Microsoft says it is investigating reports of notebooks with poor battery life with Windows 7, as first reported by users on Microsoft TechNet. These users claim their batteries were working just fine under Windows XP and/or Windows Vista, and others are saying it occurs on their new Windows 7 PCs. Under Microsoft’s latest operating system though, certain machines aren’t doing so well, as Windows 7 spits out the following warning message: “Consider replacing your battery. There is a problem with your battery, so your computer might shut down suddenly.” The warning is normally issued after using the computer’s basic input output system (BIOS) to determine whether a battery needs replacement, but in this case it appears the operating system and not the battery is the problem. These customers say their PC’s battery life is noticeably lower, with some going as far as saying that it has become completely unusable after a few weeks of use. To make matters worse, others are reporting that downgrading back to an earlier version of Windows won’t fix the problem.

Microsoft cannot handle ACPI properly, despite hijacking it [1, 2].

It is worth adding that Microsoft is now using those Microsoft-sponsored people at Net Applications to sell an illusion (Vista 7 gaining decent market share). Net Applications is bunk and biased, no matter how much the Wintel press cites it.

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  1. David Gerard said,

    February 3, 2010 at 3:25 pm


    I am deeply, deeply annoyed that the current Dell Mini 10 only comes with Windows 7 Dumbass Edition, and Ubuntu isn’t an option any more (at least on the UK site). Though some variants come with XP, and Windows 7 is £20 extra ;-) I quite wanted a Mini 10 before this, but only with Linux.

  2. NotZed said,

    February 3, 2010 at 7:40 pm


    With so many laptops out in the world, how many laptop batteries pass the threshold of uselessness every week? You know, when their life just hits a point where you suddenly notice it doesn’t last as long as it used to. Thousands per week?

    And the type of people stupid enough to be talked into buying a load of crap they don’t need so they can cripple their old computers … would probably be too stupid to recognise hardware wear when they saw it.

    What’s the bet most of these laptops are around 12-18 months old?

    “To make matters worse, others are reporting that downgrading back to an earlier version of Windows won’t fix the problem.”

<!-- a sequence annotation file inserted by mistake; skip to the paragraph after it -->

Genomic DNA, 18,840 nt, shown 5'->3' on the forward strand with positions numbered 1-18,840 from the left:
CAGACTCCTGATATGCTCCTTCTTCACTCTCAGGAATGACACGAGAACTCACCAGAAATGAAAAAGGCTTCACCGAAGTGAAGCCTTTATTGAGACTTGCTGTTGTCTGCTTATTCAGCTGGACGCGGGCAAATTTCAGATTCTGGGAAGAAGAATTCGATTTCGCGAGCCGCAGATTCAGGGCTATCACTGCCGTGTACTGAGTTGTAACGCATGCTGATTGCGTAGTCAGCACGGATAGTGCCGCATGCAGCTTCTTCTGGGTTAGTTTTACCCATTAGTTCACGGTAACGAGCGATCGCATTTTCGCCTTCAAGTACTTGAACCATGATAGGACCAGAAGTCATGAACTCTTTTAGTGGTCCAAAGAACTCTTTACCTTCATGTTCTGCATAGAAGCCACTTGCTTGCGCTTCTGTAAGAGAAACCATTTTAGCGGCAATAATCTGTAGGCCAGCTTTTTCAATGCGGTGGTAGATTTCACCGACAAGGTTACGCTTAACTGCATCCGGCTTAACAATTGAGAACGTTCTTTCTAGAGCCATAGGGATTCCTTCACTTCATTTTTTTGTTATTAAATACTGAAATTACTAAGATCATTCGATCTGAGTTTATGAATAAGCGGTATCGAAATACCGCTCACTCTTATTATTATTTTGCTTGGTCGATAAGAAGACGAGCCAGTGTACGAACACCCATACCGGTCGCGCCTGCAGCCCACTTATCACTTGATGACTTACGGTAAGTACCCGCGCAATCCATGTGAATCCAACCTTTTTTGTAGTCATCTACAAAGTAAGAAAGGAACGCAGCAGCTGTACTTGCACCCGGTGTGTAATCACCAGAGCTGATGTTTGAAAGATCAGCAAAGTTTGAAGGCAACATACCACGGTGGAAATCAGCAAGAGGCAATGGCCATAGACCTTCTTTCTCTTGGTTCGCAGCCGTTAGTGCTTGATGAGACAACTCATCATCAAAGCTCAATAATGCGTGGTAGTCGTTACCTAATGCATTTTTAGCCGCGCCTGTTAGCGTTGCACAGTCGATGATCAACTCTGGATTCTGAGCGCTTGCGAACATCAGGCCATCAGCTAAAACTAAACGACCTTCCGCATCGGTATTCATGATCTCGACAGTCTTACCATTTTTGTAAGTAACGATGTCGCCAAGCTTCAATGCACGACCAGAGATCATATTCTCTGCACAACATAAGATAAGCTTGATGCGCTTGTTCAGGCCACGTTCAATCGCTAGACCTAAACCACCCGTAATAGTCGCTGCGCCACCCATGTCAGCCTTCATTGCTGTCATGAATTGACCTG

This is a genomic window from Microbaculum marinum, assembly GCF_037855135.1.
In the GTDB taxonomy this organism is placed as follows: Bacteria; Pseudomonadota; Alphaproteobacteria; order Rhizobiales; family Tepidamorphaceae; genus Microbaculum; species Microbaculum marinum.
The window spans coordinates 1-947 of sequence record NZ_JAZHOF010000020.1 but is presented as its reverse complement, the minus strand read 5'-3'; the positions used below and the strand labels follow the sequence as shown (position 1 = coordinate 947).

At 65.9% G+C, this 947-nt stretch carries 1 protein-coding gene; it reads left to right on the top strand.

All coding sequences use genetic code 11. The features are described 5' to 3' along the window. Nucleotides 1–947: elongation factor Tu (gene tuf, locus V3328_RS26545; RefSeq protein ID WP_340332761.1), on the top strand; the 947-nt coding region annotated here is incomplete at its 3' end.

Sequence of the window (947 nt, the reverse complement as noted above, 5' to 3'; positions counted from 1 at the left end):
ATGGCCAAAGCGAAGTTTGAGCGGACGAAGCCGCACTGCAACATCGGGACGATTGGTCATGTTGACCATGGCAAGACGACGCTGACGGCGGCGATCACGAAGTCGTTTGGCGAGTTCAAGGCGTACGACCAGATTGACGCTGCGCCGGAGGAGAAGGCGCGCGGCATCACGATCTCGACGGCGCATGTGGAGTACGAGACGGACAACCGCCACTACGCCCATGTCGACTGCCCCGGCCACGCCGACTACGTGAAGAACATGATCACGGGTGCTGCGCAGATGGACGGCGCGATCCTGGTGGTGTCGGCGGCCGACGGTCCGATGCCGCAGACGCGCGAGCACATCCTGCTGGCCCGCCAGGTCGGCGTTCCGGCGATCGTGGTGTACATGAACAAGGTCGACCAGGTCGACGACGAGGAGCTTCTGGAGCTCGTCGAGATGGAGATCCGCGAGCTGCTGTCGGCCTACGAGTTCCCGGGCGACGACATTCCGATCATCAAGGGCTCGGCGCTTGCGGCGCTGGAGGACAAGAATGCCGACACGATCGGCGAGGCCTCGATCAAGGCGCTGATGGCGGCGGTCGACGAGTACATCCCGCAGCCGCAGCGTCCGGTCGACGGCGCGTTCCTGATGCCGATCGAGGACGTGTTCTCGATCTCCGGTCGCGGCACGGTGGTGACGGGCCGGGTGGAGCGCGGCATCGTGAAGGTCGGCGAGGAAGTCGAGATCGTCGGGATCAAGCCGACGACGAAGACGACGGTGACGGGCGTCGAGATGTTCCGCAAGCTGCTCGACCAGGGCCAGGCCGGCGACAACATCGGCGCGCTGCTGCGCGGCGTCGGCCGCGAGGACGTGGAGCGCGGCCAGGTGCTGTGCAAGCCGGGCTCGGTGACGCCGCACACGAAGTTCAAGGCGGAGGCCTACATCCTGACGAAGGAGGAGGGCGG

Sure sounds like hardware to me.

    (and even if you argue v7 ’caused’ the final nail in the coffin … power use is power use. all cpu hungry tasks aim to max out it’s power use, same for video hungry tasks – you know, like running a web browser with flash in it)

    Roy Schestowitz Reply:

    This sounds like good marketing/prelude to ARM.

    your_friend Reply:

    Moving to GNU/Linux will save your batteries. GNU/Linux does ACPI frequency stepping well. When CPU drops down to less than 1%, as it often does, Linux scales the CPU to it’s lowest frequency setting. Windows 7 and Vista, on the other hand, are so busy with anti-features that the CPU never drops. Even XP is better better, even though it uses a clumsy “degrade” power saving, because XP had fewer anti-features. It’s the software, not the hardware. My systems get great battery life and I don’t often have to buy new batteries. People replacing their batteries after a year are doing so five times as often as I do.

    Robotron 2084 Reply:

    Untrue. Linux probably won’t save your batteries. About the only way the CPU usage might drop down below 1% is by running Linux without a desktop environment.

    Even worse, you might not even be able to tell how much power is left. When the hard drive on my Acer Aspire ONE netbook died I briefly ran Ubuntu 9.10 via an external USB hard drive. When running on battery power, Linux always reported a 100% charge up until it was completely exhausted.

  3. Roy Schestowitz said,

    February 5, 2010 at 9:58 am


    The UK is not their strongest market for Ubuntu, I think.

    Roy Schestowitz Reply:

    Oops. That was a reply to David Gerard.